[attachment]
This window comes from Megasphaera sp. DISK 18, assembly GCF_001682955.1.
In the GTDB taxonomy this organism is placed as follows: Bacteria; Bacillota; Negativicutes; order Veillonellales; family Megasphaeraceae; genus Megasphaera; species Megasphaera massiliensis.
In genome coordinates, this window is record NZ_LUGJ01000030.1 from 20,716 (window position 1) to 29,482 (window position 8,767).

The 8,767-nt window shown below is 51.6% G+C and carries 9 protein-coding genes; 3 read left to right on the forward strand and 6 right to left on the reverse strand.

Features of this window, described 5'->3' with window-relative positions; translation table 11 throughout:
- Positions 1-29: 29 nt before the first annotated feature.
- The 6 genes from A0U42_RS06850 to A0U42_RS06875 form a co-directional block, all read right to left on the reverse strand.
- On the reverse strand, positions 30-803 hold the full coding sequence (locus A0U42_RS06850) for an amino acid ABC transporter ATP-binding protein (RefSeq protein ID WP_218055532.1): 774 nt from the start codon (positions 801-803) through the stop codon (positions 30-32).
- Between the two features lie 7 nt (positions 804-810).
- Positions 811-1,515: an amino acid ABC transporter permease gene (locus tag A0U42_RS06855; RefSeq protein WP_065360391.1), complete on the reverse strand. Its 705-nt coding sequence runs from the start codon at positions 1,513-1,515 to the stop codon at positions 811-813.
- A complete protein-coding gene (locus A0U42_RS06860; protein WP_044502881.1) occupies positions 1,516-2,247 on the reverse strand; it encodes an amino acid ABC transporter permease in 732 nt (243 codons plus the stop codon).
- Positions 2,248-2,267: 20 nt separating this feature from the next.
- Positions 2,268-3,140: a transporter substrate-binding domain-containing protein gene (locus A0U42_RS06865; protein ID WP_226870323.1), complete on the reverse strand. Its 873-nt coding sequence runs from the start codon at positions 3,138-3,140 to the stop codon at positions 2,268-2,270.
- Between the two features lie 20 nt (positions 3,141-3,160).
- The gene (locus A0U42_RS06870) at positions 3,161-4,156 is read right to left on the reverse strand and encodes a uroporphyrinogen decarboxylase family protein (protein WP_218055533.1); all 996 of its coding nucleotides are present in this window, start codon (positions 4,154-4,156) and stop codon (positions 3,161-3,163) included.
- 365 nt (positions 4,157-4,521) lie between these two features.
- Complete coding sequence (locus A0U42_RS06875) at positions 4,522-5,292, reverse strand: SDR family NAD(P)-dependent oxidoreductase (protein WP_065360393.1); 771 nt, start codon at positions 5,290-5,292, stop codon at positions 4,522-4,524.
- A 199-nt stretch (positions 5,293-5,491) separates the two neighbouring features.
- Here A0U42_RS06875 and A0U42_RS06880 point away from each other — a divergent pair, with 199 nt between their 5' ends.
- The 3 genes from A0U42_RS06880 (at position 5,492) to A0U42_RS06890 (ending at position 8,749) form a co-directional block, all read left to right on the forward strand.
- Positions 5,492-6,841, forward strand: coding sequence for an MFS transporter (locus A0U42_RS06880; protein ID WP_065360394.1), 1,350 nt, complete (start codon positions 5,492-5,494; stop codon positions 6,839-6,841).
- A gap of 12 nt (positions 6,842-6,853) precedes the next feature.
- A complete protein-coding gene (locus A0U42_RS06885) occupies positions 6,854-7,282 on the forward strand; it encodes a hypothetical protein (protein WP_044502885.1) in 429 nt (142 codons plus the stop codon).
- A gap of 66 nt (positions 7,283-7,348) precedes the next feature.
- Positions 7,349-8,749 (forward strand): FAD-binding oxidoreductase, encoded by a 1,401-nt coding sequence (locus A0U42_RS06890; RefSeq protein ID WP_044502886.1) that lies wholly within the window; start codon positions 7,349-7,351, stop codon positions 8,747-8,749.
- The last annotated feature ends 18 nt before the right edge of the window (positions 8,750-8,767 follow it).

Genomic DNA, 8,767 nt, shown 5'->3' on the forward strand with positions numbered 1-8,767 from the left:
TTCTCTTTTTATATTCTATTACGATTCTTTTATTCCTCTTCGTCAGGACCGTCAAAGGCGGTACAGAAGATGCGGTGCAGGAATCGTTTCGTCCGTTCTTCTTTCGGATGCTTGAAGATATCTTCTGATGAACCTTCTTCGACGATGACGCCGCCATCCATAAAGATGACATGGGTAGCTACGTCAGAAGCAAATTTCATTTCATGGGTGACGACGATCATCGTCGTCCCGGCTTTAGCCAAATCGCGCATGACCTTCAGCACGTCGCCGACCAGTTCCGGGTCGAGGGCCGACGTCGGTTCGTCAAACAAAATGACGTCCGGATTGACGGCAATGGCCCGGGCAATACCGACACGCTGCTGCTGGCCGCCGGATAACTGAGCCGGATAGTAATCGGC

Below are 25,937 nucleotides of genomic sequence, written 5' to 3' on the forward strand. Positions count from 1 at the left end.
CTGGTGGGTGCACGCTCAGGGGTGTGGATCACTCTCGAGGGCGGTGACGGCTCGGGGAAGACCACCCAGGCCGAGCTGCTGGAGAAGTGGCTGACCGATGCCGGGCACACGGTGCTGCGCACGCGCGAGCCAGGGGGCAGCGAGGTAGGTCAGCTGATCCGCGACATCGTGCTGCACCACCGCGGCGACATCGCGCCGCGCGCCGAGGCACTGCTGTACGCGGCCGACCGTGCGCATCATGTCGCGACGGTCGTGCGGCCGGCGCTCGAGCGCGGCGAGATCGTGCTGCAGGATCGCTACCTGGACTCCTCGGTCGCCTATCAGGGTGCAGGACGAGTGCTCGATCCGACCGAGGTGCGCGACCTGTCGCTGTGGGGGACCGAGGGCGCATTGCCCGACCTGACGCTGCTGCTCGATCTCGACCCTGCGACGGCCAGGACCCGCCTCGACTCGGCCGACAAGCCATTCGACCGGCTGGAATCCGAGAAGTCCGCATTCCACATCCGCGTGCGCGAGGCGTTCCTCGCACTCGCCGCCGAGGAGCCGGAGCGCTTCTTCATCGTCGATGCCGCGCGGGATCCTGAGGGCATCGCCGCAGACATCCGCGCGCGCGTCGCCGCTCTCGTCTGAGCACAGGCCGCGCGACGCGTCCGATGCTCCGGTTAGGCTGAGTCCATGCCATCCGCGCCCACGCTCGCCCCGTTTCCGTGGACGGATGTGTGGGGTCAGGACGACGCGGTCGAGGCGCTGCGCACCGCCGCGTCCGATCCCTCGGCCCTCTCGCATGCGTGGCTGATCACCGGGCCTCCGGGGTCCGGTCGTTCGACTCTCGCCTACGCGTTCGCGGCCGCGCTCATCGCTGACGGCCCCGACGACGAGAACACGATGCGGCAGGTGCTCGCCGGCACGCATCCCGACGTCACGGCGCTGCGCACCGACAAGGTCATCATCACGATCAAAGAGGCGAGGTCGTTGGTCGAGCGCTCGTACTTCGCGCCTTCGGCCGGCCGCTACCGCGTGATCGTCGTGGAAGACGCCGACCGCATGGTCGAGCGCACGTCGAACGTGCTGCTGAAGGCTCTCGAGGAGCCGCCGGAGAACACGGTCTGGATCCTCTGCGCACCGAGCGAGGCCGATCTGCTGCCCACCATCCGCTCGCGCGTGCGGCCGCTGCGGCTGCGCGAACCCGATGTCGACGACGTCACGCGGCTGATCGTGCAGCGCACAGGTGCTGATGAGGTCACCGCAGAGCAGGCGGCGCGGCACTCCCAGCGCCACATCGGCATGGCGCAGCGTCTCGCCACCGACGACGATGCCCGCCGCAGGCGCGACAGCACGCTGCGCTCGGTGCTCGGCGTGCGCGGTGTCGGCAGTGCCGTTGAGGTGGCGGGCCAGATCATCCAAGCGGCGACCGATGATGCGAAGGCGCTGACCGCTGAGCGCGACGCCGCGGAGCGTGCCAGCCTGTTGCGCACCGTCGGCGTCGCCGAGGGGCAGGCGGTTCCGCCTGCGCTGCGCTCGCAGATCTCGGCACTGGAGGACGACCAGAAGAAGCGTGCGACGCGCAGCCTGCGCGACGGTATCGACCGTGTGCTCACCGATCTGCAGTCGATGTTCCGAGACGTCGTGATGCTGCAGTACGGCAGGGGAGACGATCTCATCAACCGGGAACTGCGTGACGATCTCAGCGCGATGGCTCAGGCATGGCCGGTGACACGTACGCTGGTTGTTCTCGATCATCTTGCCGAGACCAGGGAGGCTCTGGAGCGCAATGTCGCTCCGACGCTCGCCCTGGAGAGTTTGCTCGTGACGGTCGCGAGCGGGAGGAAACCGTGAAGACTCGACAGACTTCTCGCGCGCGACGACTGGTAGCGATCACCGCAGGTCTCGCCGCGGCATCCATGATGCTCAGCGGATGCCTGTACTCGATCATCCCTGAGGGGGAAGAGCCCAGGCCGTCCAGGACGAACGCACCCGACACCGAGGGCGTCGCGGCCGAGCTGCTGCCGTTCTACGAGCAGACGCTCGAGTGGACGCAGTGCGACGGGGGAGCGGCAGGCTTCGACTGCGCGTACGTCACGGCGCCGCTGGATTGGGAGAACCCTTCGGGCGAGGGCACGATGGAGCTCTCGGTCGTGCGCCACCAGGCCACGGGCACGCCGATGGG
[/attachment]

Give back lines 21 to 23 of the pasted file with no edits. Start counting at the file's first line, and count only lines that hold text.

- Positions 5,492-6,841, forward strand: coding sequence for an MFS transporter (locus A0U42_RS06880; protein ID WP_065360394.1), 1,350 nt, complete (start codon positions 5,492-5,494; stop codon positions 6,839-6,841).
- A gap of 12 nt (positions 6,842-6,853) precedes the next feature.
- A complete protein-coding gene (locus A0U42_RS06885) occupies positions 6,854-7,282 on the forward strand; it encodes a hypothetical protein (protein WP_044502885.1) in 429 nt (142 codons plus the stop codon).